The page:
Anastasia Kirilchuk by @kokosiki_babosiki_OneSoil Blog

"An agronomist is a doctor as well, just for plants." An interview with 21-year-old agronomist from Ukraine, Anastasia Kirilchuk

"An agronomist is a doctor as well, just for plants." An interview with 21-year-old agronomist from Ukraine, Anastasia Kirilchuk

Anastasia Kirilchuk graduated from university only a month ago, but she has been responsible for land in one of the Ukrainian farmsteads for a year and a half already. We talked about her job, stereotypes that a female agronomist might face, and, of course, her attitude to precision farming and OneSoil in particular.
Anastasia Kirilchuk graduated from university only a month ago, but she has been responsible for land in one of the Ukrainian farmsteads for a year and a half already. We talked about her job, stereotypes that a female agronomist might face, and, of course, her attitude to precision farming and OneSoil in particular.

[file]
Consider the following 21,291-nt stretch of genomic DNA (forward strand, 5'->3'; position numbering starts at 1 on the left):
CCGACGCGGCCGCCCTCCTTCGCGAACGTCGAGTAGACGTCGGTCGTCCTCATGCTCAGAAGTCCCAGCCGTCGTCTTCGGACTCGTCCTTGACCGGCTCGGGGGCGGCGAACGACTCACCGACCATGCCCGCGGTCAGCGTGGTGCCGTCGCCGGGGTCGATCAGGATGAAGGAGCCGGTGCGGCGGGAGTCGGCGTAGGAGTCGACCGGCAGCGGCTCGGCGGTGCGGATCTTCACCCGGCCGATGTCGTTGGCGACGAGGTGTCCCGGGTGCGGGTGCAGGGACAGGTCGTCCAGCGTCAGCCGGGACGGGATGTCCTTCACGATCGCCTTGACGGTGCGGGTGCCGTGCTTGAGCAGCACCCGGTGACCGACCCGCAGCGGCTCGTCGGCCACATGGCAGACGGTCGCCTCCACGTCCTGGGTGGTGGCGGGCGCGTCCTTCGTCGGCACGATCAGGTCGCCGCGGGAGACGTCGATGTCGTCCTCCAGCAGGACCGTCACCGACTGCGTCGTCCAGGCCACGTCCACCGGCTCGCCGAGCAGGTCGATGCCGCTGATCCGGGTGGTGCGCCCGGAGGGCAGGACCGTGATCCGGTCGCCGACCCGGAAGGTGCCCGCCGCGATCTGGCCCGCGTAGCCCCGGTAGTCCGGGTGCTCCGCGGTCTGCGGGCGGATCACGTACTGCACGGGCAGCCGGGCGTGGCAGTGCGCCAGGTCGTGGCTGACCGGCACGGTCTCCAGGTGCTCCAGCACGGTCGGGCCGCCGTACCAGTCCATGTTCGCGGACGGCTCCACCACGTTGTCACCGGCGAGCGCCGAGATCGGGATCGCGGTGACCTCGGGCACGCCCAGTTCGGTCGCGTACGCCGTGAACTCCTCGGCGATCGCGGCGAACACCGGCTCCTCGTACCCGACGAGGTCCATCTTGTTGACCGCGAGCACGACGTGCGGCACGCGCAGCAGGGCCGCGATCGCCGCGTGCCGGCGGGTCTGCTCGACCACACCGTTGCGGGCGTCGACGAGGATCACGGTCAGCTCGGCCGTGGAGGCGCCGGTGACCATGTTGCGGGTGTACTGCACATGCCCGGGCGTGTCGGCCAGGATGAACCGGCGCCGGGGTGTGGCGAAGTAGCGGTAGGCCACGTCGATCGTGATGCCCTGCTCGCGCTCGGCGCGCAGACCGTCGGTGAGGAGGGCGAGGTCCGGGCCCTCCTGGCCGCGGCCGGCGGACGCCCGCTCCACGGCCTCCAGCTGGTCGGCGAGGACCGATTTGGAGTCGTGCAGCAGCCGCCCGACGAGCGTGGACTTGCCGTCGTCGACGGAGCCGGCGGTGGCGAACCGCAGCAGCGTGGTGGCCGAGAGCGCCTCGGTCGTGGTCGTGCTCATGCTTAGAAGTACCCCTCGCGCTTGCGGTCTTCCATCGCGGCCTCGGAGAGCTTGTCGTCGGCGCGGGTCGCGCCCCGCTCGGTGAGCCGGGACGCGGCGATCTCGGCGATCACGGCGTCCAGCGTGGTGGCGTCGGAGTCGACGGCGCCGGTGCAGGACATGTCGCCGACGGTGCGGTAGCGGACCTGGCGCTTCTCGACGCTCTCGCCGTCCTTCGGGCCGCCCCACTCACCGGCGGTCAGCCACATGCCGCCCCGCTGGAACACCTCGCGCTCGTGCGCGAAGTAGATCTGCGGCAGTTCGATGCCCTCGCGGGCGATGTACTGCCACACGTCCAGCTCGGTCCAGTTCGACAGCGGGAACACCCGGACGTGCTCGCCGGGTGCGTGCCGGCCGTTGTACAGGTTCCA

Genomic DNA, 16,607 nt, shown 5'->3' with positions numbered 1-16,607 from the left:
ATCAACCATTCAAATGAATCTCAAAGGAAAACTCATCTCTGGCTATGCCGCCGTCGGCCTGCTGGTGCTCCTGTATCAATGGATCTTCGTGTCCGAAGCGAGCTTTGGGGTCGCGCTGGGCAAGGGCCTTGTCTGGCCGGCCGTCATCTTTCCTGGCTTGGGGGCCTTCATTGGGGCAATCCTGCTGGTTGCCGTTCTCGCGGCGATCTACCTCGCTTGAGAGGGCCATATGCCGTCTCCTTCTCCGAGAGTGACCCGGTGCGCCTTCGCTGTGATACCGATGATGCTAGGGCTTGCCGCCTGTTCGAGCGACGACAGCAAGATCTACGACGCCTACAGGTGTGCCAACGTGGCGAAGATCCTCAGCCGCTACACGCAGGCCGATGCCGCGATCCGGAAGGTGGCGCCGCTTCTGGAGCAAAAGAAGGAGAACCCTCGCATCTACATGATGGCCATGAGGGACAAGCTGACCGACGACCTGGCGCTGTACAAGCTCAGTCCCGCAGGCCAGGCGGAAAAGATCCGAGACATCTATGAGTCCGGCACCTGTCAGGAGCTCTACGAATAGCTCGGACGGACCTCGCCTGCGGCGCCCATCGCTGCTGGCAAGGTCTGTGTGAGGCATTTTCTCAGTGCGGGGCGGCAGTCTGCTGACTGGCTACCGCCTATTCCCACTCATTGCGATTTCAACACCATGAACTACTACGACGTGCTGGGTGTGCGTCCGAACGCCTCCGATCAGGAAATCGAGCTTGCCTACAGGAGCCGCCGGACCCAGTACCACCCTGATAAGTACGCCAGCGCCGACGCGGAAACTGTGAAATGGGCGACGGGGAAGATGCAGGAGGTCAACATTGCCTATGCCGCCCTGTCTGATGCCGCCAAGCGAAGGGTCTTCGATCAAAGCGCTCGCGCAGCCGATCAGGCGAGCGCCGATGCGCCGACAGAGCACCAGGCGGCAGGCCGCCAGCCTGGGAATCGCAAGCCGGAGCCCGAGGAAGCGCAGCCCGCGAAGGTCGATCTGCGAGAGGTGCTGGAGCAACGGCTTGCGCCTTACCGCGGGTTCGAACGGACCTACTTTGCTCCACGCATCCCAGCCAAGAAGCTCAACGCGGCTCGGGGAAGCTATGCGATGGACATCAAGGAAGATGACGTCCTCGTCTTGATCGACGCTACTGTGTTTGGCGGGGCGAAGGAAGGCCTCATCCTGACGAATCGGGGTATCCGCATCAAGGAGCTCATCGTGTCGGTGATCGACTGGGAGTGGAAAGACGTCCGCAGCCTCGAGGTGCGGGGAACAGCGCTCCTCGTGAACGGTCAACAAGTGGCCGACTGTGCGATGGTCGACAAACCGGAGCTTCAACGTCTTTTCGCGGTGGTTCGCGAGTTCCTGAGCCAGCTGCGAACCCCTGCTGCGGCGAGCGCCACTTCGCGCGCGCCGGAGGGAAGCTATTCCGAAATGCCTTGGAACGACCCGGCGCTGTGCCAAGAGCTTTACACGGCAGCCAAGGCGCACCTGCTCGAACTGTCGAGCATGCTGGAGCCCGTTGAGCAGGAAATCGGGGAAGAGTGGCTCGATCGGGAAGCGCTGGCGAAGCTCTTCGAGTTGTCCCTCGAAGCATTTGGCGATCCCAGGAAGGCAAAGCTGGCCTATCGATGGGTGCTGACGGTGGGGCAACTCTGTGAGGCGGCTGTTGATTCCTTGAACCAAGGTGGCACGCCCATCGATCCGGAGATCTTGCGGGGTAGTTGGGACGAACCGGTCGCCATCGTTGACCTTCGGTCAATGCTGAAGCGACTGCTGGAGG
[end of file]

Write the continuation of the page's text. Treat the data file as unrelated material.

How to become an agronomist

− Could you tell us about yourself? How did you end up in agriculture and what made you stay in this field?

− A month ago I graduated from the Odessa State Agrarian University. I was born in Nikolaev and always lived in the city. I only saw the countryside during the summer holidays when staying at my grandparents. There was no connection between me and agronomy. When I had to choose what university to enter, there were two options – medical and agrarian, and I chose the latter. It was a very spontaneous decision as I felt that medicine was not something I would be happy to spend my entire life doing.